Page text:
Dive Brief:

  • The Bureau of Land Management (BLM) last week approved the Desert Quartzite Solar Project, a 450 MW solar photovoltaic facility sited in the California desert.
  • The Natural Resources Defense Council​ praised the project as a good balance between meeting renewable energy needs and ensuring natural resource protection. The project also aligns with the Trump administration’s “all-of-the-above” energy strategy that includes development on public lands, the BLM said in a press release.

  • Renewables development in California’s desert remains a point of contention in the industry, after the Trump administration’s call last year to revamp a sweeping, Obama-era plan that regulates where energy facilities can be sited.

Dive Insight:

The Desert Quartzite project is a good example of balancing solar development with natural resource protection, Helen O’Shea, director of renewable energy at the NRDC’s land division, told Utility Dive. The BLM and project developer responded to concerns raised by various parties about potential wildlife and wildland impacts and modified the original proposal accordingly, “which is exactly how the [National Environmental Policy Act] permitting process is supposed to work,” she said.

“All of the pieces have come together pretty nicely in this project” in terms of responsibly siting renewable energy facilities, she added.

The project, which is owned by a subsidiary of First Solar, will include a solar photovoltaic facility located in Riverside County, California. The facility will have a 3,800 acre footprint and involve the construction of a 2.7-mile transmission line connecting to a substation operated by Southern California Edison. It is expected to come online in 2022.

The BLM views the project as supporting the Trump administration’s “America First” energy strategy, which places an emphasis on developing energy on public lands, upgrading infrastructure and creating jobs. In 2017, President Trump signed an executive order on energy independence, which stressed the need to avoid “regulatory burdens” that could hinder energy production.

“The Department of the Interior supports moving forward with the Desert Quartzite solar project and other projects that help strengthen communities and promote energy independence. Responsible domestic energy production on Federal lands remains fundamental to our nation’s security,” Casey Hammond, BLM’s acting assistant secretary of land and minerals management, said in a written statement.

Building renewable energy facilities in the California desert, however, remains a point of contention in the industry. The process is currently guided by the Desert Renewable Energy Conservation Plan (DRECP), a sweeping set of land-use regulations crafted by the BLM along with the California Energy Commission, California Department of Fish and Wildlife and the U.S. Fish and Wildlife Service and approved in 2016. The DRECP covers around 10.8 million acres of the California desert and designates specific regions as “development focus areas” (DFA), where renewable facilities can be sited, while earmarking others as out of bounds.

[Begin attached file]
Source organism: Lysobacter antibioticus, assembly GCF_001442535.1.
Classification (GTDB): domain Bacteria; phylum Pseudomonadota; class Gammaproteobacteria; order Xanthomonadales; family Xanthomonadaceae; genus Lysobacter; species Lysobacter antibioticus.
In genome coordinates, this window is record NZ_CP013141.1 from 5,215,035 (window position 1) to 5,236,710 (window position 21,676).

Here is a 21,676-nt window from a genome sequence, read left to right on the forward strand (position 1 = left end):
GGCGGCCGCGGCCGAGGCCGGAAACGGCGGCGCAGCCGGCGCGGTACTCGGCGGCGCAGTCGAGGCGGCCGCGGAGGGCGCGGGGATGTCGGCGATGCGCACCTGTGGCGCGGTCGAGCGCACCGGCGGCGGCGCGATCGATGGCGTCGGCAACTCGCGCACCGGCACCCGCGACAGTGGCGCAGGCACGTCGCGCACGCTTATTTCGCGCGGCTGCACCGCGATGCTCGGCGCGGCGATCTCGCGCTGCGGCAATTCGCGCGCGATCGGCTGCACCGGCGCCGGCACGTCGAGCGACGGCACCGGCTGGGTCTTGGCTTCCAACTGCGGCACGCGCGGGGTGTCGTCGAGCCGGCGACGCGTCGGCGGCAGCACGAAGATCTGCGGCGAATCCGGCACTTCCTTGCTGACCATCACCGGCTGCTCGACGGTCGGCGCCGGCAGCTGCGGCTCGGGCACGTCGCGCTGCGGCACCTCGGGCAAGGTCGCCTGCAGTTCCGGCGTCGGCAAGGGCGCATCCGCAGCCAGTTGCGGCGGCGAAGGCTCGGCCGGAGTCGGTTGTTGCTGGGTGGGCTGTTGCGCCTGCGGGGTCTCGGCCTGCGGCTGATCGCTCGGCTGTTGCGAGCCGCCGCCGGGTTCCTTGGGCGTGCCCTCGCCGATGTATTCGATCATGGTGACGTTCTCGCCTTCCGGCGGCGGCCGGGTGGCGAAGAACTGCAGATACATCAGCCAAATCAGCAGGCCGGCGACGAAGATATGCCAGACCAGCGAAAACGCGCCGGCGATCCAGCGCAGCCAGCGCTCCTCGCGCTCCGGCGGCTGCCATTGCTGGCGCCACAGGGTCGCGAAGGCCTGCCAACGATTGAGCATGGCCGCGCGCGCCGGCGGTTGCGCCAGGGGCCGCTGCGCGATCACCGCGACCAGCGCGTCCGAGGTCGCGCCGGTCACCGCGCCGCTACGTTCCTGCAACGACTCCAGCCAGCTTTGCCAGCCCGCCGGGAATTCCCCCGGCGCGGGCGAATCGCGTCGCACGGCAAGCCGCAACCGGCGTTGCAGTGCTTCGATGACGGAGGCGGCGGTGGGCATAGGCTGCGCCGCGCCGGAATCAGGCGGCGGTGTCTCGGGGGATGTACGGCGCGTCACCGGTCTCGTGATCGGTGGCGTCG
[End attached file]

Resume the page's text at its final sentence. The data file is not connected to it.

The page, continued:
The plan was first conceived at the beginning of the Obama Administration, when federal incentives for renewable energy development created a pronounced interest in developing large-scale wind and solar facilities in the California desert, according to O’Shea. Environmentalists began raising concerns that there would be large projects strewn in an ad hoc fashion across the desert, and then-California Governor Arnold Schwarzenegger’s administration identified this as a potential conflict brewing. State and federal agencies worked for around 10 years to create the DRECP as it exists today.

“The plan really is the pinnacle of climate, clean energy and conservation policies in the California desert and it really nicely balances California’s clean energy, and land and wildlife management goals,” O’Shea said.

The Desert Quartzite solar project’s application pre-dated the approval of the DRECP, but the project is located within a DFA.

In February 2018, the BLM announced that it intends to review and possibly amend the DRECP as part of the Trump administration’s move to cut down on unnecessary regulations, due to concerns among renewable energy groups and local governments that the plan did not provide enough land for planned facilities. Proposed changes to the plan are yet to be revealed but the effort is aimed at reducing “burdens on all domestic energy development, including solar, wind and other renewables,” Katharine MacGregor, principal deputy assistant secretary for land and minerals at the BLM, said in a press release at the time.

Environmental advocates, however, have panned the decision to revamp the DRECP.

“We think it’s crucially important that the DRECP not be changed, that it be kept in place, as what was finalized in 2016 [came] after more than eight years of input from a wide variety of stakeholders,” Alex Daue, assistant director of energy and climate at the Wilderness Society, told Utility Dive.

Reopening the issue could jeopardize the plan’s conservation achievements and create uncertainties and delays, he added. He also pushed back against the BLM’s suggestion that the move could help the state’s ambitious clean energy goals, noting that the California Energy Commission has stated that the additional desert public lands are not needed to meet the targets.